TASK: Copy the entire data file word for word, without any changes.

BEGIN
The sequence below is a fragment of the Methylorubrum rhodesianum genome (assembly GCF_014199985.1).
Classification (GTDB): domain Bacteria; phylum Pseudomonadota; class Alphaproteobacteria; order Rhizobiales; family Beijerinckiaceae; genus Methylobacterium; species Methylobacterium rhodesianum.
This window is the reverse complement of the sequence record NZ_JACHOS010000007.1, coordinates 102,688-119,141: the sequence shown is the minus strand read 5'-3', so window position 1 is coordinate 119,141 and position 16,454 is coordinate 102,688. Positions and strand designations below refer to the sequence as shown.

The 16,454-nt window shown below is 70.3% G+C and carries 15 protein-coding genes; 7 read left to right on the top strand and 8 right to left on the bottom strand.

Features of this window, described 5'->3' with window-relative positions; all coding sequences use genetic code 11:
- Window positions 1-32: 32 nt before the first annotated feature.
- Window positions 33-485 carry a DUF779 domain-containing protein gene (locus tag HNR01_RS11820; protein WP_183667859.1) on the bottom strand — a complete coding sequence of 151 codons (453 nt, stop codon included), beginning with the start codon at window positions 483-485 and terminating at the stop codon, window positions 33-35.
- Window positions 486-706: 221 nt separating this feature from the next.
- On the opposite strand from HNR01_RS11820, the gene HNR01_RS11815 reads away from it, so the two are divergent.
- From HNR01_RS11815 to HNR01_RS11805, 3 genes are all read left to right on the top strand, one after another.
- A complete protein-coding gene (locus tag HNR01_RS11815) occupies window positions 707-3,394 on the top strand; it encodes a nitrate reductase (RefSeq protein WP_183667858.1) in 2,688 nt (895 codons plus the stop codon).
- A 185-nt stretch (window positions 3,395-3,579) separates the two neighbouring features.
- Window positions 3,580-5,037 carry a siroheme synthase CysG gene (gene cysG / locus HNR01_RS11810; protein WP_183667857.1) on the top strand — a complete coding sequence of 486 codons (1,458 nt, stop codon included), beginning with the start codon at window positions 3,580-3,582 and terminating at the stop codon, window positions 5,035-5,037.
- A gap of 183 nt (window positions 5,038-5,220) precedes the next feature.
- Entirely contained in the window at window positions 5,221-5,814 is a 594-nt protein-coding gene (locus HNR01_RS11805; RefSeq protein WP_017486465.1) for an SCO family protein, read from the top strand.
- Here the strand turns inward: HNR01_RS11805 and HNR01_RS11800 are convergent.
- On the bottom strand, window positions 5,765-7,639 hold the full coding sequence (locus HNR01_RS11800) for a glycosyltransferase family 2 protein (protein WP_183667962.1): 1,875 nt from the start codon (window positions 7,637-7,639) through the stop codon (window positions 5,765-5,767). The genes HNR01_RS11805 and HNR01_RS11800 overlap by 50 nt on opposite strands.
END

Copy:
The sequence below is a fragment of the Methylorubrum rhodesianum genome (assembly GCF_014199985.1).
Classification (GTDB): domain Bacteria; phylum Pseudomonadota; class Alphaproteobacteria; order Rhizobiales; family Beijerinckiaceae; genus Methylobacterium; species Methylobacterium rhodesianum.
This window is the reverse complement of the sequence record NZ_JACHOS010000007.1, coordinates 102,688-119,141: the sequence shown is the minus strand read 5'-3', so window position 1 is coordinate 119,141 and position 16,454 is coordinate 102,688. Positions and strand designations below refer to the sequence as shown.

The 16,454-nt window shown below is 70.3% G+C and carries 15 protein-coding genes; 7 read left to right on the top strand and 8 right to left on the bottom strand.

Features of this window, described 5'->3' with window-relative positions; all coding sequences use genetic code 11:
- Window positions 1-32: 32 nt before the first annotated feature.
- Window positions 33-485 carry a DUF779 domain-containing protein gene (locus tag HNR01_RS11820; protein WP_183667859.1) on the bottom strand — a complete coding sequence of 151 codons (453 nt, stop codon included), beginning with the start codon at window positions 483-485 and terminating at the stop codon, window positions 33-35.
- Window positions 486-706: 221 nt separating this feature from the next.
- On the opposite strand from HNR01_RS11820, the gene HNR01_RS11815 reads away from it, so the two are divergent.
- From HNR01_RS11815 to HNR01_RS11805, 3 genes are all read left to right on the top strand, one after another.
- A complete protein-coding gene (locus tag HNR01_RS11815) occupies window positions 707-3,394 on the top strand; it encodes a nitrate reductase (RefSeq protein WP_183667858.1) in 2,688 nt (895 codons plus the stop codon).
- A 185-nt stretch (window positions 3,395-3,579) separates the two neighbouring features.
- Window positions 3,580-5,037 carry a siroheme synthase CysG gene (gene cysG / locus HNR01_RS11810; protein WP_183667857.1) on the top strand — a complete coding sequence of 486 codons (1,458 nt, stop codon included), beginning with the start codon at window positions 3,580-3,582 and terminating at the stop codon, window positions 5,035-5,037.
- A gap of 183 nt (window positions 5,038-5,220) precedes the next feature.
- Entirely contained in the window at window positions 5,221-5,814 is a 594-nt protein-coding gene (locus HNR01_RS11805; RefSeq protein WP_017486465.1) for an SCO family protein, read from the top strand.
- Here the strand turns inward: HNR01_RS11805 and HNR01_RS11800 are convergent.
- On the bottom strand, window positions 5,765-7,639 hold the full coding sequence (locus HNR01_RS11800) for a glycosyltransferase family 2 protein (protein WP_183667962.1): 1,875 nt from the start codon (window positions 7,637-7,639) through the stop codon (window positions 5,765-5,767). The genes HNR01_RS11805 and HNR01_RS11800 overlap by 50 nt on opposite strands.